In the fall of 2016, I was on a steep decline towards being homeless, or worse, dead. With the help of the only people still willing to even speak with me, I was able to find accommodations in a men’s sober living house.
The year leading up to this moment hadn’t been all bad. Although I was still drinking alcohol regularly and my life was chaotic, I had managed to fight off a daily heroin habit.
I would occasionally use, and I wasn’t honest with myself and others about where I was at mentally. As you might expect, this eventually brought me firmly back to full-blown addiction.
It was here that I found myself confronted with the choice of either accepting help and entering into a sober living home or likely being homeless, jobless, and friendless.
Living in a sober house with accountability, rules, and structure, seemed like a harsh punishment that I didn’t deserve. My ego couldn’t bear the thought of other people knowing that I had reduced myself to this position at 28-years-old. I had spent the last decade of my life trying to convince everyone else that I was successful, and living in a sober house just didn’t fit the perception that I had of myself.
My disease didn’t care that I didn’t want to have it.
I spent a decade refusing to accept the fact that I had a substance use disorder because that is not what I wanted for myself. I didn’t want the stigma associated with drug use, or as someone who was morally bankrupt.
Maybe most of all, I didn’t want to give up my right to drink and use drugs recreationally. I wanted to be like my friends who could drink and occasionally use drugs without fear of ruining their lives. They could somehow manage to easily stop, something that I didn’t understand, but desperately wanted for myself.
I previously wrote about acceptance and how before recovering from my addiction to drugs, I needed to fully accept it. I want to clarify that acceptance isn’t passive. Acceptance is the first step that is taken towards bettering yourself.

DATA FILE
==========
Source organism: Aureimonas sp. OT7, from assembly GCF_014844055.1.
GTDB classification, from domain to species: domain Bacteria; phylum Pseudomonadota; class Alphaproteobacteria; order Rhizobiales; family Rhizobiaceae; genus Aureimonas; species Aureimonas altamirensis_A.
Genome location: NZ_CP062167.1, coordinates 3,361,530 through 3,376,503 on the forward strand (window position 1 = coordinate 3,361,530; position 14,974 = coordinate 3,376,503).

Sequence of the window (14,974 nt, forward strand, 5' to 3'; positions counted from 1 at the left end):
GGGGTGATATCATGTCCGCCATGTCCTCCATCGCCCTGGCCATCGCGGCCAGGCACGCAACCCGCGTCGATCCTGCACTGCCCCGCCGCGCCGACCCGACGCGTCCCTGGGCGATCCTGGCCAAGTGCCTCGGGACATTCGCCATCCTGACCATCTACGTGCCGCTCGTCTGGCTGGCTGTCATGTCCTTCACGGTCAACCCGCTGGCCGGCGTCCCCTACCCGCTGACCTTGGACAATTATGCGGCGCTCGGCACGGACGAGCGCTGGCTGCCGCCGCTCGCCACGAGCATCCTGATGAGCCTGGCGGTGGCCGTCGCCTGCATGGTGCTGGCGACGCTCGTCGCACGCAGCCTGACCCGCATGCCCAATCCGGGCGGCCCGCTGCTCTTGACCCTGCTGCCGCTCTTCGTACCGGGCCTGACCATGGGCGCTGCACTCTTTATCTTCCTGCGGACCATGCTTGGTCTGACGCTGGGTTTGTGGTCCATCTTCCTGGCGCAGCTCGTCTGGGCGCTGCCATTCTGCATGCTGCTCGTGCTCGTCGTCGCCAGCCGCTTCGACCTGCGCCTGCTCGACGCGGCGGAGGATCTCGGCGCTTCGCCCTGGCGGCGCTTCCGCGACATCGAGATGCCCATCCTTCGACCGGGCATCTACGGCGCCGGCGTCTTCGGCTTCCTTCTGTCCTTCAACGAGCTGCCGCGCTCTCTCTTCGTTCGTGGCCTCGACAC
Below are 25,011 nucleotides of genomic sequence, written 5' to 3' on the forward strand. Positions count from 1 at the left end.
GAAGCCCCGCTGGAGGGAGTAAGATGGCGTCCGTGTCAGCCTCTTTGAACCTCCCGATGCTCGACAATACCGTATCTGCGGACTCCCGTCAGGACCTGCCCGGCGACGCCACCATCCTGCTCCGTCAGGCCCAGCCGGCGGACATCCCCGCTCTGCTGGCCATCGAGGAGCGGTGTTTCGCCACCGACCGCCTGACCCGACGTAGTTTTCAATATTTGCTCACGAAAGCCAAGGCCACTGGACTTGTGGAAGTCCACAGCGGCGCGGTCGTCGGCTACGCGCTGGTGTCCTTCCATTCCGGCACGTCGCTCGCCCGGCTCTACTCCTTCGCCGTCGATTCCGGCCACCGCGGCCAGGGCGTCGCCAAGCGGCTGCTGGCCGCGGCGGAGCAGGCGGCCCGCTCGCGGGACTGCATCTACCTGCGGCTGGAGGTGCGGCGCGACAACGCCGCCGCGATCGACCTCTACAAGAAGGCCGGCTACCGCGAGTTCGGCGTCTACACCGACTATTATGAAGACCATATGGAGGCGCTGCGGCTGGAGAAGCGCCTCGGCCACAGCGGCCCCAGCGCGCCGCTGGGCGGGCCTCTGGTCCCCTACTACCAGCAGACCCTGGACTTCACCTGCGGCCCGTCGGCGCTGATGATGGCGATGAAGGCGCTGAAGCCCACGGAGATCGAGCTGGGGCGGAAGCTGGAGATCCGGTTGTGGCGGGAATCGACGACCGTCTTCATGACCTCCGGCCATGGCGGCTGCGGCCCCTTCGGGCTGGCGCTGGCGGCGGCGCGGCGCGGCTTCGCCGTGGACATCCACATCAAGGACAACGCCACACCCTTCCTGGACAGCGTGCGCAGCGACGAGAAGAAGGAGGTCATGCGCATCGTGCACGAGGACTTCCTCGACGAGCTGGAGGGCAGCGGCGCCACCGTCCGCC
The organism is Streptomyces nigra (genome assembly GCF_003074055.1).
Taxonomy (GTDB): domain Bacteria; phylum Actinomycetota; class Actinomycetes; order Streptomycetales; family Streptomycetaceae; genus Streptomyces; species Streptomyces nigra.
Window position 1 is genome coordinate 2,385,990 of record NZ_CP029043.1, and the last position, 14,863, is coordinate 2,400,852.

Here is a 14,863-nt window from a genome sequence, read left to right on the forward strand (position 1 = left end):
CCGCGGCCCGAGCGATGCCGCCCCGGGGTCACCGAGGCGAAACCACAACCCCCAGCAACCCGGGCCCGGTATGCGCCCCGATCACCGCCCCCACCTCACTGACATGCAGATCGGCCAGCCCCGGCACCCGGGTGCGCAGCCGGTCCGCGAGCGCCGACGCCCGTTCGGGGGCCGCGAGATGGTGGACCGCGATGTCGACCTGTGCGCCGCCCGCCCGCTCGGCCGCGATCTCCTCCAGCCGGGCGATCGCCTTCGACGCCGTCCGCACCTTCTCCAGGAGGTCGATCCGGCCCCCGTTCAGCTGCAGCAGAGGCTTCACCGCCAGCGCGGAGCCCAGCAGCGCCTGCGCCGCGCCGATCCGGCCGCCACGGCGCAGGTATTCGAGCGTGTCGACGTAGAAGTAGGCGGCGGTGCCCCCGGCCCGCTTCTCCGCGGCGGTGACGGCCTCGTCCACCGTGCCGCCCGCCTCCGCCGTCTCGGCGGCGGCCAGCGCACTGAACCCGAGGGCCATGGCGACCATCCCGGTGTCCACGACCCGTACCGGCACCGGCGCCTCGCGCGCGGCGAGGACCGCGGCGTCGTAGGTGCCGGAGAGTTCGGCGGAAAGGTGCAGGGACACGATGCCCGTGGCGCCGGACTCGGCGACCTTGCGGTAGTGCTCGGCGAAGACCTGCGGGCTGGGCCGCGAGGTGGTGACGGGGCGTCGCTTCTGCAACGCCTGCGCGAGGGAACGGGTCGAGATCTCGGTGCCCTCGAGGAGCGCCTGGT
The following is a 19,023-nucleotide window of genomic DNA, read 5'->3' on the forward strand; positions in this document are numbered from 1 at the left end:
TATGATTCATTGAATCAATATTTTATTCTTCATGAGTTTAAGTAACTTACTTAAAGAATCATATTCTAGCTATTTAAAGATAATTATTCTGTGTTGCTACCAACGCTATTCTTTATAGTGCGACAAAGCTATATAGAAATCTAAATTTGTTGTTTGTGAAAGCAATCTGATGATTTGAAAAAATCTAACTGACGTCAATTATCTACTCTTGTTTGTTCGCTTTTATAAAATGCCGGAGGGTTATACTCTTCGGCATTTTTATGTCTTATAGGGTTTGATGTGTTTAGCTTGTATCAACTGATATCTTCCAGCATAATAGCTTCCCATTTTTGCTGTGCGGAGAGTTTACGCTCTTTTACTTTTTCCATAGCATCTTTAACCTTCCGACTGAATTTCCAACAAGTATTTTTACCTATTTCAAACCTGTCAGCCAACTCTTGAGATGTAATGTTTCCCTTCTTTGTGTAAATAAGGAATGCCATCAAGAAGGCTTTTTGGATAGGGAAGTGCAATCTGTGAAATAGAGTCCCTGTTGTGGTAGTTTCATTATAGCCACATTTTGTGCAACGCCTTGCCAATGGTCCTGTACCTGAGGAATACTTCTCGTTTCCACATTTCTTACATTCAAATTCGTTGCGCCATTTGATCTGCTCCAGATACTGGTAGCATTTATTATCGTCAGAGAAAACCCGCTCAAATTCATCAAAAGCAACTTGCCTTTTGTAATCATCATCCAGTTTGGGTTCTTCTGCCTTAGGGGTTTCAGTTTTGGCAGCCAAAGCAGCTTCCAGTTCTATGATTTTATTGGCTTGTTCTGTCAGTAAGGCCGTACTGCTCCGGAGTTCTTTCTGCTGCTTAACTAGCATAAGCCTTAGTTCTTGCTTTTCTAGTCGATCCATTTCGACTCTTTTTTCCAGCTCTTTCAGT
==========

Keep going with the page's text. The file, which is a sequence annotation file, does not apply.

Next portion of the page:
Stoic philosopher Epictetus once said: “He was sent to prison. But the observation ‘he has suffered evil,’ is an addition coming from you.”
Epictetus is reminding us that the events in our lives are objective. A prison sentence is not bad in of itself. It’s not until we add our description and perspective to it that it becomes unbearable. By accepting that my addiction didn’t care how I felt about it or whether or not I wanted it, I could start to move forward with the process of recovery.
I had to change the way I looked at my circumstances. Being afforded the opportunity to live in a sober house and seek recovery was an amazing gift that I was poisoning with my negative perspective.
Admittingly, I never fully accepted my circumstances during my short stay, and I didn’t fully appreciate the experience. I regularly fought back against the rules and moved out after only a few short months.
Your circumstances do not define you.
I’m not a drug addict.
I am a person who experienced drug addiction.
It’s important to understand that difference. Your circumstances do not define you as a person and your actions during active addiction don’t have to define you either.
If you find yourself in circumstances that are beyond your immediate control, try changing your perspective. Choose to make the experience a good one because your circumstances don’t care how you feel about them. The only way to change them is through action, not wanting.